Congress has sent the final version of the Lily Ledbetter Fair Pay Act to President Obama, who is expected to signed the bill into law yesterday. As reported last week in EmployNews, the Act is intended to undo a U.S. Supreme Court decision that applied Title VII’s limitations period to an employee’s claim that old acts of discrimination had a continuing effect on her current pay. After Ledbetter, plaintiffs can revive claims of discrimination that occurred up to decades ago by claiming a cumulative effect on pay through biased performance or salary evaluations.
The Ledbetter Act will have the greatest impact on employers with long-term employees. If faced with discrimination claims going back years, companies could have a difficult time defending accusations of bias. While the plaintiff can testify regarding her own experiences at that time, supervisors, co-workers and others with possibly contradictory recollections may be long departed from the company.
Ledbetter will also prompt employers to revisit document retention and destruction policies. Given that the statute of limitations for pay disparity claims under Title VII has basically been removed, employers will need to permanently retain any records that could relate to pay policy for active employees. Employers may also consider better systematization of pay evaluation procedures, and documentation of business reasons for salary levels. This may include a review of current salaries to determine if there are discrepancies that cannot be justified by demonstrable business reasons.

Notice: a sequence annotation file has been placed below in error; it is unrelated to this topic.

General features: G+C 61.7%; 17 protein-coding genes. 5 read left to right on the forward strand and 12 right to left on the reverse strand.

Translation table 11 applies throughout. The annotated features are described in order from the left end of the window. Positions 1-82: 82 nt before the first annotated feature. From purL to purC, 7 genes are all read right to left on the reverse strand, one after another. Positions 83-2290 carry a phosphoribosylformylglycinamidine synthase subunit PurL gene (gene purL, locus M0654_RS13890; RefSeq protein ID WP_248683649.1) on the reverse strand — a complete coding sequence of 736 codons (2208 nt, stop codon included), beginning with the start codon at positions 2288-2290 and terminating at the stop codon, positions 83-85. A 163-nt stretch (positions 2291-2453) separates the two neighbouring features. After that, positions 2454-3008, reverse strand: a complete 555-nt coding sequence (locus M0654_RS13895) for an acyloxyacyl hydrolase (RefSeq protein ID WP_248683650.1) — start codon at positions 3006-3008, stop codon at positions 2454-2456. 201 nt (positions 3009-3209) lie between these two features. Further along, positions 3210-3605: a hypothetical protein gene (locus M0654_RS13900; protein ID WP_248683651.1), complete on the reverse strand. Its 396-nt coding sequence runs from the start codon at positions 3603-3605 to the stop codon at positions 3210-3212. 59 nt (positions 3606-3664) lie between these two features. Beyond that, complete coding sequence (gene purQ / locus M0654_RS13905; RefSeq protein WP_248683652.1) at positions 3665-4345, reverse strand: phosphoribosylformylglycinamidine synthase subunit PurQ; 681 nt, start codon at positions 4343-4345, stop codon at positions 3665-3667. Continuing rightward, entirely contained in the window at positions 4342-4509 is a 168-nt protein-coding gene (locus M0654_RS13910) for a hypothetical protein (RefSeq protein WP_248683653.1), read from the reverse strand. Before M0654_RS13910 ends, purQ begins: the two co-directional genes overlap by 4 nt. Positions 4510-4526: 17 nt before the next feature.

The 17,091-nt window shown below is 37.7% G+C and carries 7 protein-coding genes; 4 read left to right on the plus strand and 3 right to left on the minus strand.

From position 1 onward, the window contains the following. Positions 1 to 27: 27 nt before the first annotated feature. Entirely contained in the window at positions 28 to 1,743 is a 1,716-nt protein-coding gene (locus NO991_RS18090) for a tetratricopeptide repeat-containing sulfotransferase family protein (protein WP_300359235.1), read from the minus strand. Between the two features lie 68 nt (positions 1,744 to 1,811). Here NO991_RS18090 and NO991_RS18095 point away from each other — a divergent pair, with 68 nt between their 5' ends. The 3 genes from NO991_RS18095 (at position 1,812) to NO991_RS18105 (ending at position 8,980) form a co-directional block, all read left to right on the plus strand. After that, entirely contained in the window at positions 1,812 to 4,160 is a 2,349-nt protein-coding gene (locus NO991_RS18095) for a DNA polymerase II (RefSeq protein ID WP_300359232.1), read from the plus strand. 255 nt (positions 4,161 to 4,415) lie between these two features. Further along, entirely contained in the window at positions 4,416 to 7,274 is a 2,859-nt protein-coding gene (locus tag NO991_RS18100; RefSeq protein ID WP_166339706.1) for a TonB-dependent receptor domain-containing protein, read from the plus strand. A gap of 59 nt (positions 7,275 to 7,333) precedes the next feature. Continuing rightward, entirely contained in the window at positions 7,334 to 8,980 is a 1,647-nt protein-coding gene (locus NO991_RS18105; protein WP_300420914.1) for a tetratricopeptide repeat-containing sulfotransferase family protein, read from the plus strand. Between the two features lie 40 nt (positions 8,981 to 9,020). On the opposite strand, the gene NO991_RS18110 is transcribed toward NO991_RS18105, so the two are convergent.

On a brighter note for employers, last week, the Senate declined quick passage of Ledbetter’s companion bill, the Paycheck Fairness Act, delaying consideration of that bill until the Spring at the earliest.